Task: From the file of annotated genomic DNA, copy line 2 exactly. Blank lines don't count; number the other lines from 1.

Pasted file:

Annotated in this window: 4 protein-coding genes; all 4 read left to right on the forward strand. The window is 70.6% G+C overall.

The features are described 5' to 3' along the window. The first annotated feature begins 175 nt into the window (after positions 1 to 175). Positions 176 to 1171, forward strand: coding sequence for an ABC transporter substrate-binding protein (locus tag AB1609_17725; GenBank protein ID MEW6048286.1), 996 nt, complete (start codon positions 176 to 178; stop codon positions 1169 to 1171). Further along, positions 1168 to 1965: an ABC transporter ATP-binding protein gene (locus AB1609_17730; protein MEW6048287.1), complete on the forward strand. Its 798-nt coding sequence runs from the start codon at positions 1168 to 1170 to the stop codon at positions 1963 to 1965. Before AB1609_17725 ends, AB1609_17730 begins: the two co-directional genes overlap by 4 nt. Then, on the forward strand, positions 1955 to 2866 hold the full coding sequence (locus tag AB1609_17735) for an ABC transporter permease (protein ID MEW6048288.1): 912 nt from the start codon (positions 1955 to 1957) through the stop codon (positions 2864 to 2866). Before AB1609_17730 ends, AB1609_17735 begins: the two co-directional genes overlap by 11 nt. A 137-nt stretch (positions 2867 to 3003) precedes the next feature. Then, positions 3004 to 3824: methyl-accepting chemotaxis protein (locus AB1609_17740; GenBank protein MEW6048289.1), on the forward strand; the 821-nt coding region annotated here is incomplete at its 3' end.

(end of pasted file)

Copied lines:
The features are described 5' to 3' along the window. The first annotated feature begins 175 nt into the window (after positions 1 to 175). Positions 176 to 1171, forward strand: coding sequence for an ABC transporter substrate-binding protein (locus tag AB1609_17725; GenBank protein ID MEW6048286.1), 996 nt, complete (start codon positions 176 to 178; stop codon positions 1169 to 1171). Further along, positions 1168 to 1965: an ABC transporter ATP-binding protein gene (locus AB1609_17730; protein MEW6048287.1), complete on the forward strand. Its 798-nt coding sequence runs from the start codon at positions 1168 to 1170 to the stop codon at positions 1963 to 1965. Before AB1609_17725 ends, AB1609_17730 begins: the two co-directional genes overlap by 4 nt. Then, on the forward strand, positions 1955 to 2866 hold the full coding sequence (locus tag AB1609_17735) for an ABC transporter permease (protein ID MEW6048288.1): 912 nt from the start codon (positions 1955 to 1957) through the stop codon (positions 2864 to 2866). Before AB1609_17730 ends, AB1609_17735 begins: the two co-directional genes overlap by 11 nt. A 137-nt stretch (positions 2867 to 3003) precedes the next feature. Then, positions 3004 to 3824: methyl-accepting chemotaxis protein (locus AB1609_17740; GenBank protein MEW6048289.1), on the forward strand; the 821-nt coding region annotated here is incomplete at its 3' end.